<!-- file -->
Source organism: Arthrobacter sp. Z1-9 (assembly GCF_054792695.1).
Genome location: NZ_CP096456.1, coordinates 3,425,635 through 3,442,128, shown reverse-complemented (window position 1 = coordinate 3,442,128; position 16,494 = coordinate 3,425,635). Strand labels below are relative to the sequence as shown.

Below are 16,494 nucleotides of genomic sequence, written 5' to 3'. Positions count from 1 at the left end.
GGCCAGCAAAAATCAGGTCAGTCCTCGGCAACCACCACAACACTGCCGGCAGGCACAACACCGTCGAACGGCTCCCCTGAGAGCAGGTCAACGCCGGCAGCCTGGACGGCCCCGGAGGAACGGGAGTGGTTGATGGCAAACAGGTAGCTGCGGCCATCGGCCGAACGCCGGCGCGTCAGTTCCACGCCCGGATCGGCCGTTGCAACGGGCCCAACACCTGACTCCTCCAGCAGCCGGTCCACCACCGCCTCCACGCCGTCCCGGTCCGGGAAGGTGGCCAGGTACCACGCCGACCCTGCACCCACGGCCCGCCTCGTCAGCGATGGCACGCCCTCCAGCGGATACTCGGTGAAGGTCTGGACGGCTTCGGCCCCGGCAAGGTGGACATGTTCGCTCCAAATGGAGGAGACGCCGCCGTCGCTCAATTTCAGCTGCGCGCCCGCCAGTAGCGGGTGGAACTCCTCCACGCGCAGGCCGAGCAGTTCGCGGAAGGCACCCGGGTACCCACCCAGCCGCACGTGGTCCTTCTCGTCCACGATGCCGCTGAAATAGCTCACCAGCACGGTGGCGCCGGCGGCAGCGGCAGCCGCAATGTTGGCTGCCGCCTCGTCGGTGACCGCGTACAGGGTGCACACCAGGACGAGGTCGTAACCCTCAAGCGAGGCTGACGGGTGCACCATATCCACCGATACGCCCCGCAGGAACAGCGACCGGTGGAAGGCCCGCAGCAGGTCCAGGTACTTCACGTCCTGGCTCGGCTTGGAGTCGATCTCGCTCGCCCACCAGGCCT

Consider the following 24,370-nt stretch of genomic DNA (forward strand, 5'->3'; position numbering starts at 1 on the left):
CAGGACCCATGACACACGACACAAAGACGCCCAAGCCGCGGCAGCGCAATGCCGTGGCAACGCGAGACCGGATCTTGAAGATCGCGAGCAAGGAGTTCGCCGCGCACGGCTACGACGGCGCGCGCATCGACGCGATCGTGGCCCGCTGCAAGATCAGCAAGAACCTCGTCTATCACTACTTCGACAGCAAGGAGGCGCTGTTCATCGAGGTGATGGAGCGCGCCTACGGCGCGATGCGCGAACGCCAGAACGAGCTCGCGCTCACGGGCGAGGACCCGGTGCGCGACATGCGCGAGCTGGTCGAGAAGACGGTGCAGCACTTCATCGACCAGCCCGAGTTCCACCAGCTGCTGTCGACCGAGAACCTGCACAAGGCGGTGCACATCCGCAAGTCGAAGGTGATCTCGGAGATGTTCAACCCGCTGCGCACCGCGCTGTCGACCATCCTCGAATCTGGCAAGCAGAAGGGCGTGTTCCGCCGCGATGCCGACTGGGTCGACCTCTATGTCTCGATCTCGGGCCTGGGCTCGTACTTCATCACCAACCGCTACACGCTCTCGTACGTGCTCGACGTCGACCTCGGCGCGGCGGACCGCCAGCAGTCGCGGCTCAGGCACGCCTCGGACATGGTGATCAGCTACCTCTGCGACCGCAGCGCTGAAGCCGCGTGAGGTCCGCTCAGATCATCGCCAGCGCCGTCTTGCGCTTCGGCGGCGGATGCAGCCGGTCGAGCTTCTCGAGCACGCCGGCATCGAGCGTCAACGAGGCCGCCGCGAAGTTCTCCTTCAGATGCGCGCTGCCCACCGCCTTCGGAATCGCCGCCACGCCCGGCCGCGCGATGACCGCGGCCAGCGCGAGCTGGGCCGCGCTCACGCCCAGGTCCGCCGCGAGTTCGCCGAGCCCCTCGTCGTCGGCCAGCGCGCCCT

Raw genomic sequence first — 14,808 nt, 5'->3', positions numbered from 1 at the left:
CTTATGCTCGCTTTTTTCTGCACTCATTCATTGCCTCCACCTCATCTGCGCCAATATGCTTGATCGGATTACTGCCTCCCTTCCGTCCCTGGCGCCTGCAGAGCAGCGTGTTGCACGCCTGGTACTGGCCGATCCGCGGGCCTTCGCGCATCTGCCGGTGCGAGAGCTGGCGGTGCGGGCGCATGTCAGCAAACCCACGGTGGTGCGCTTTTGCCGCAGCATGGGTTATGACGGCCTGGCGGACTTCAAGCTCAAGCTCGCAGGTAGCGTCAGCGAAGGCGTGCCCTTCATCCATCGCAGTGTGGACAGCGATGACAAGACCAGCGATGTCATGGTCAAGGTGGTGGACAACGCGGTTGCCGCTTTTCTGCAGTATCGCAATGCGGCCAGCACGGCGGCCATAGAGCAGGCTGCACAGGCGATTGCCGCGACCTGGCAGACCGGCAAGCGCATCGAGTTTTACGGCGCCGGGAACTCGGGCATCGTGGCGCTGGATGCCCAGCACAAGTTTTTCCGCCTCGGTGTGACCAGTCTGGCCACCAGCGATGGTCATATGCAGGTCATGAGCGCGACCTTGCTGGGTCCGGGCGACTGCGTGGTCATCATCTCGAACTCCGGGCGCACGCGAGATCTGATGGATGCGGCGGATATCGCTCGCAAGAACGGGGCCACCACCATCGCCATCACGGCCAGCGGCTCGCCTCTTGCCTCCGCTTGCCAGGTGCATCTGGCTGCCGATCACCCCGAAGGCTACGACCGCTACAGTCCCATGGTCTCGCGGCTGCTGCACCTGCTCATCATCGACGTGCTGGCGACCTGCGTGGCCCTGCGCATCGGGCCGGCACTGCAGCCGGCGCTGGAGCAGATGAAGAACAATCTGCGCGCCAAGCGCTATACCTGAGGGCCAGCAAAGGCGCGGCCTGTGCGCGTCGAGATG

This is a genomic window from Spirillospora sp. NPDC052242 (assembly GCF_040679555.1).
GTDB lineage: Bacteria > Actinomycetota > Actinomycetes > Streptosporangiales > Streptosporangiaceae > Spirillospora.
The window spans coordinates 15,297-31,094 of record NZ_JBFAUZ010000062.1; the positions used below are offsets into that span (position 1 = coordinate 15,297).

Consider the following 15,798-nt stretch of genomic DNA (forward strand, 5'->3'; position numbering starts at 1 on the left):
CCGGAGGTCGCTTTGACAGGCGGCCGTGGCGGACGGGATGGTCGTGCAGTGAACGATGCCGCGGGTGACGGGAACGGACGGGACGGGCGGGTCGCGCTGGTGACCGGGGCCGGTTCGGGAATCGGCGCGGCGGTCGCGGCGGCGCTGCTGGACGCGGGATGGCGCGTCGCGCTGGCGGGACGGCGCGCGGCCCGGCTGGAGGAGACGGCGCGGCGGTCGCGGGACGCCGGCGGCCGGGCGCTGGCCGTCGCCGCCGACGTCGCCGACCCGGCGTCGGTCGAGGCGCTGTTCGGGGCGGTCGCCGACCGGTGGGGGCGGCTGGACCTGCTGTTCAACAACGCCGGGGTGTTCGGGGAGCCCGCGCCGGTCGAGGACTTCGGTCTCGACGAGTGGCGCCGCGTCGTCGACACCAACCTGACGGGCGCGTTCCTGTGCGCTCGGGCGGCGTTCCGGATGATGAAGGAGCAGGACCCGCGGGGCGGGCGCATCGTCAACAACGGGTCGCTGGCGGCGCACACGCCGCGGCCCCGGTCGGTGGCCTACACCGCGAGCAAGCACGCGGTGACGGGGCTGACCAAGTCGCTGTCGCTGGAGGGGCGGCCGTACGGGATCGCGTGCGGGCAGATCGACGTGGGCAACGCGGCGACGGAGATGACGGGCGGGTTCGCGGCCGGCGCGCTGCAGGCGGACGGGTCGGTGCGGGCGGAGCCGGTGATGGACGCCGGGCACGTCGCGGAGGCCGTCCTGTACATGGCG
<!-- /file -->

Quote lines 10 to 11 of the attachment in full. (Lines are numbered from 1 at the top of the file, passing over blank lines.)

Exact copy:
GTDB lineage: Bacteria > Actinomycetota > Actinomycetes > Streptosporangiales > Streptosporangiaceae > Spirillospora.
The window spans coordinates 15,297-31,094 of record NZ_JBFAUZ010000062.1; the positions used below are offsets into that span (position 1 = coordinate 15,297).